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and electron or light or something hits, makes electron go up, come back down, boom, off goes the energy in the form of light. the same thing happens when you excite the innermost electrons. if you excite those-- it takes a lot more energy-- and you're knocking electron way up and it comes way back down, boom, that light photon that emerges is beyond the range of seeing. it's even beyond the ultraviolet, and that's what x-rays turned out to be. simply high frequency light from the orbital electrons jumping orbits that correspond to great energies. but after that, it was found that there were radiations coming from different minerals that did not have to do with the electron orbiting around nucleus. it had to do with the nucleus itself. and the radiations that were emitted, to make a long story short, were three different types. now you might think they'd call them maybe "a," b, c, right? but these are physicists, gang. we didn't call them "a," b, c. you know what we called them? alpha, beta, gamma. that's "a," b, c in greek, yeah? so alpha, beta, gamma ray. and it turns out that those ra
century, e=mc2, which tells us that that which we call energy and that which we call mass, two sides of the same coin. if you go to stanford, california, you'll see the stanford linear accelerator. you're driving down the freeway 280, there's a great big long concrete tube, two miles long. and that concrete two-mile-long tube, they fire electrons. and these electrons go right down a vacuum pipe. gotta get all the air away, they don't want to get these electrons to get obstructed. and they'll fire for two miles down that tube. and when they get to the end, boom, they smatter into particles of matter and they smash it all apart and they take a look to see what it's made of. for example if i wanna know what this watch is made of, the one way to find out what this watch is made of is to take the watch, find a concrete wall, take that watch and throw it as fast as i can. and when it splatters, take some pictures, quick. and that way i can find out what's inside. does that make sense? well, that's what the phys-ers do. they do that with atoms and they smash them apart and they see all the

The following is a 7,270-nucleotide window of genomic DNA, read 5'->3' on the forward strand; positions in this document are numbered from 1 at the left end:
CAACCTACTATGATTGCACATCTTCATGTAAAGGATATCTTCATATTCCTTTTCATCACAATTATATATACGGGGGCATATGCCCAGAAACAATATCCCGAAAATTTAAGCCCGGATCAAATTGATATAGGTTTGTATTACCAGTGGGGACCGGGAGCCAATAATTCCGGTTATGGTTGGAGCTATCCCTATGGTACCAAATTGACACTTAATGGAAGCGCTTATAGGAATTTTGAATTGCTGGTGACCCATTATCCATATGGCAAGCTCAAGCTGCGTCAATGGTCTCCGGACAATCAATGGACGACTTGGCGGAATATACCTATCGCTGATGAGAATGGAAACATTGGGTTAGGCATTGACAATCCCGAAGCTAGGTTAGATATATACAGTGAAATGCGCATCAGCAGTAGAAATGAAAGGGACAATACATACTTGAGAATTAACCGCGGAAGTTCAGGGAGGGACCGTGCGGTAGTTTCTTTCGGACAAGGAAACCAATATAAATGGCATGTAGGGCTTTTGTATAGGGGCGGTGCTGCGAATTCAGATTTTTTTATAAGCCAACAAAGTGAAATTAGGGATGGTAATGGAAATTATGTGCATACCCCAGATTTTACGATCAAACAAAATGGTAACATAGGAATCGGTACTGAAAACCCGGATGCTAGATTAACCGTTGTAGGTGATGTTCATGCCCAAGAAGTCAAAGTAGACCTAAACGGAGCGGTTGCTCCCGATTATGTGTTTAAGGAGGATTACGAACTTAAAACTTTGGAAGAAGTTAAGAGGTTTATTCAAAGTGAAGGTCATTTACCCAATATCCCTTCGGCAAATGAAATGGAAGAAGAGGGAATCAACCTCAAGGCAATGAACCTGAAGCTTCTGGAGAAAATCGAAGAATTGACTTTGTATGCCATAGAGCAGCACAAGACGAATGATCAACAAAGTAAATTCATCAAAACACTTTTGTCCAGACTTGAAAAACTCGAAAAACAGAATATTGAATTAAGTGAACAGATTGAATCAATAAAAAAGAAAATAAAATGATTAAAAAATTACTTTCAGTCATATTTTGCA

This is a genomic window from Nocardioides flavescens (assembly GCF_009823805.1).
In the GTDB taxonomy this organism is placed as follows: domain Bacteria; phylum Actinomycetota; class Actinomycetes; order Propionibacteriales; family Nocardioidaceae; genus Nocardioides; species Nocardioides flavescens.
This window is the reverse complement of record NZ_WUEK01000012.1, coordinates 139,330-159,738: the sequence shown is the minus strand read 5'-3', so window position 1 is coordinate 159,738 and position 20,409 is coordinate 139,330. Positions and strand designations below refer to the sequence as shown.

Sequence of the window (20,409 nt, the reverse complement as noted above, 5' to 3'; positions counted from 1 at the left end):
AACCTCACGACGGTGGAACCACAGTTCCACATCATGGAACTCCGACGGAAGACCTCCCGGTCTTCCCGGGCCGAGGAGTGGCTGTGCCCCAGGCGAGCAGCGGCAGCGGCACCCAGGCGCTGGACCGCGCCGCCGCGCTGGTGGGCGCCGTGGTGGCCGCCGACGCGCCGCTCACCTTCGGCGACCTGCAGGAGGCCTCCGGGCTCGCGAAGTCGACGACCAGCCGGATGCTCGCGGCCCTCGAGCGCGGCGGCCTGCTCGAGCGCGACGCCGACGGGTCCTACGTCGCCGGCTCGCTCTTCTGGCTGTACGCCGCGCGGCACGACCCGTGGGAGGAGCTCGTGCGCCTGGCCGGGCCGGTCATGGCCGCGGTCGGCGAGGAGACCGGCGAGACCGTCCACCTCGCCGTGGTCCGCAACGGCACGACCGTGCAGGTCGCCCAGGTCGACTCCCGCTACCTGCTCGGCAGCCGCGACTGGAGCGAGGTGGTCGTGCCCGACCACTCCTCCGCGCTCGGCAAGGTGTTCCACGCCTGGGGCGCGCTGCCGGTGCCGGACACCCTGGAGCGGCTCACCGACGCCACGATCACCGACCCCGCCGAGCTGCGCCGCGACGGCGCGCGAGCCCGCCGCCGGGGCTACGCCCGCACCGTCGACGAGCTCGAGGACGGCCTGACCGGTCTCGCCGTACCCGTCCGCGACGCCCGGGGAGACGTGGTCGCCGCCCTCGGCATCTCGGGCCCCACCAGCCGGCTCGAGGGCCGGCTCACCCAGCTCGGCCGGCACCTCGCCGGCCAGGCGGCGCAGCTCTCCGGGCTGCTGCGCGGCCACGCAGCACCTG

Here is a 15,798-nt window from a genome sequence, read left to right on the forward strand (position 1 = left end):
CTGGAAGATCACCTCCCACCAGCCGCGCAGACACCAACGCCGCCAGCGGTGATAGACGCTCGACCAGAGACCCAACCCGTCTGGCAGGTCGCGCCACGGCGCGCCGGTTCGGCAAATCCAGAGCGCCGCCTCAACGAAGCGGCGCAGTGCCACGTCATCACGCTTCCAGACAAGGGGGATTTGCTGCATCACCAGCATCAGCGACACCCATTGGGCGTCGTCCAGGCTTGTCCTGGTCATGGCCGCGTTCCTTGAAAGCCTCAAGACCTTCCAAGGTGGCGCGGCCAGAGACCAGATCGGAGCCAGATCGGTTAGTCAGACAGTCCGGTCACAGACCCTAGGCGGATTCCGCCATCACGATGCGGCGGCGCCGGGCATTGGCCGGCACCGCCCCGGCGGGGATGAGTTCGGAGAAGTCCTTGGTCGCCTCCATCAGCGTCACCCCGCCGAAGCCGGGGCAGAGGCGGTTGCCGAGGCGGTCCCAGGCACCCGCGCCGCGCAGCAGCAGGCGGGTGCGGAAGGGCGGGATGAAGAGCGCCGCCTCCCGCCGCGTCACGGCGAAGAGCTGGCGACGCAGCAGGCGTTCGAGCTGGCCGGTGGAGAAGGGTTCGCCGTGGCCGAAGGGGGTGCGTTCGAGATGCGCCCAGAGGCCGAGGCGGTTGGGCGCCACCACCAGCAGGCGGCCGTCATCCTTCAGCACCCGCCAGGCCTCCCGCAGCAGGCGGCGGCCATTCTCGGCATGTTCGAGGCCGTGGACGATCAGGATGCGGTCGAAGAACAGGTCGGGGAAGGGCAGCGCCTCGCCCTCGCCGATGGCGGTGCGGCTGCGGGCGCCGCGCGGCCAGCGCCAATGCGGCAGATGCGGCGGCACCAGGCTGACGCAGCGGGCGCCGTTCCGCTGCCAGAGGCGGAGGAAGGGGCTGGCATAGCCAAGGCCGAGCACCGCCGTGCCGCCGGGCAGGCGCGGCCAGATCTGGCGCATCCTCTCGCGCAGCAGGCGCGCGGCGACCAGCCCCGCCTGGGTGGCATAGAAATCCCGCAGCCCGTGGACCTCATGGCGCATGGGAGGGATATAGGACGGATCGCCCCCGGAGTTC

to acquire. her themes were fragile; yet her energy and force are felt in the brilliant play of her colors and the dynamic precision of her design. mary cassatt was a master. her vibrant works resound with life. ( banjo music ) sasman: those who wish for a leness at a reasonable price areinvit. persons wishin' a flat picture can have a likeness without shade or shadow at 1/4 price. narrator: william prior was but one of many self-appointed painters to the new republic. some, like him, were prosperous and skilled-- painters by profession, following the ancient tradition of the limner. others were just men and women who could turn a capable hand to many different tasks: village artisans who were also farmers, housewives, schoolteachers, carpenters, jacks-of-all-trade; or itinerants-- travelers infected with the restless exuberant spirit of early america. they would paint for lodging and a meal. many remain unknown. all were academically untrained but their eyes were sharp. james bard spent a lifetime painting steamboats in new york. shipbuilders admired his accuracy, claiming they could lay
Search Results 0 to 2 of about 3